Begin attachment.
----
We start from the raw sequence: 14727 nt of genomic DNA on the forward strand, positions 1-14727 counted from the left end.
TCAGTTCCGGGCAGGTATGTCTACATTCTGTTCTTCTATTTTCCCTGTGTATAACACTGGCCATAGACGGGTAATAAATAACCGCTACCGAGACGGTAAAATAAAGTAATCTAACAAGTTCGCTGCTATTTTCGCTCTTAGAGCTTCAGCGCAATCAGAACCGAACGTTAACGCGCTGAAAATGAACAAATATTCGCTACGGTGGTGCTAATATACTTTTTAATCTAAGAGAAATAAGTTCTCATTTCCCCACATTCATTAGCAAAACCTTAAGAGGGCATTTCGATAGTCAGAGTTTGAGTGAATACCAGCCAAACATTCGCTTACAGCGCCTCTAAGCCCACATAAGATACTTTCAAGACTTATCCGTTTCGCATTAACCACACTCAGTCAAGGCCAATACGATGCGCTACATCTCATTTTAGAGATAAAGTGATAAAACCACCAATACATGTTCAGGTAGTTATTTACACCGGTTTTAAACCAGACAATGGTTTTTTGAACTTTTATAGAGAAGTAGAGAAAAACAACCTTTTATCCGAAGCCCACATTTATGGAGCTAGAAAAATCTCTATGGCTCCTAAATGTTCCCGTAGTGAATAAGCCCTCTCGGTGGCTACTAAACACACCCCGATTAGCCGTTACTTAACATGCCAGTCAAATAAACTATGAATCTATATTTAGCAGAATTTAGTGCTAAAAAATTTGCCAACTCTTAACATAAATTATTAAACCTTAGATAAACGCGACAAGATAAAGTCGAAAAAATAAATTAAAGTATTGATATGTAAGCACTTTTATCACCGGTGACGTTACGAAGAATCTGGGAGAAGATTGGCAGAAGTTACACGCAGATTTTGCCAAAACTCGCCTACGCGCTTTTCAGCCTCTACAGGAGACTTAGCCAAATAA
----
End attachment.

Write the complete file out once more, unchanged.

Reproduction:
We start from the raw sequence: 14727 nt of genomic DNA on the forward strand, positions 1-14727 counted from the left end.
TCAGTTCCGGGCAGGTATGTCTACATTCTGTTCTTCTATTTTCCCTGTGTATAACACTGGCCATAGACGGGTAATAAATAACCGCTACCGAGACGGTAAAATAAAGTAATCTAACAAGTTCGCTGCTATTTTCGCTCTTAGAGCTTCAGCGCAATCAGAACCGAACGTTAACGCGCTGAAAATGAACAAATATTCGCTACGGTGGTGCTAATATACTTTTTAATCTAAGAGAAATAAGTTCTCATTTCCCCACATTCATTAGCAAAACCTTAAGAGGGCATTTCGATAGTCAGAGTTTGAGTGAATACCAGCCAAACATTCGCTTACAGCGCCTCTAAGCCCACATAAGATACTTTCAAGACTTATCCGTTTCGCATTAACCACACTCAGTCAAGGCCAATACGATGCGCTACATCTCATTTTAGAGATAAAGTGATAAAACCACCAATACATGTTCAGGTAGTTATTTACACCGGTTTTAAACCAGACAATGGTTTTTTGAACTTTTATAGAGAAGTAGAGAAAAACAACCTTTTATCCGAAGCCCACATTTATGGAGCTAGAAAAATCTCTATGGCTCCTAAATGTTCCCGTAGTGAATAAGCCCTCTCGGTGGCTACTAAACACACCCCGATTAGCCGTTACTTAACATGCCAGTCAAATAAACTATGAATCTATATTTAGCAGAATTTAGTGCTAAAAAATTTGCCAACTCTTAACATAAATTATTAAACCTTAGATAAACGCGACAAGATAAAGTCGAAAAAATAAATTAAAGTATTGATATGTAAGCACTTTTATCACCGGTGACGTTACGAAGAATCTGGGAGAAGATTGGCAGAAGTTACACGCAGATTTTGCCAAAACTCGCCTACGCGCTTTTCAGCCTCTACAGGAGACTTAGCCAAATAA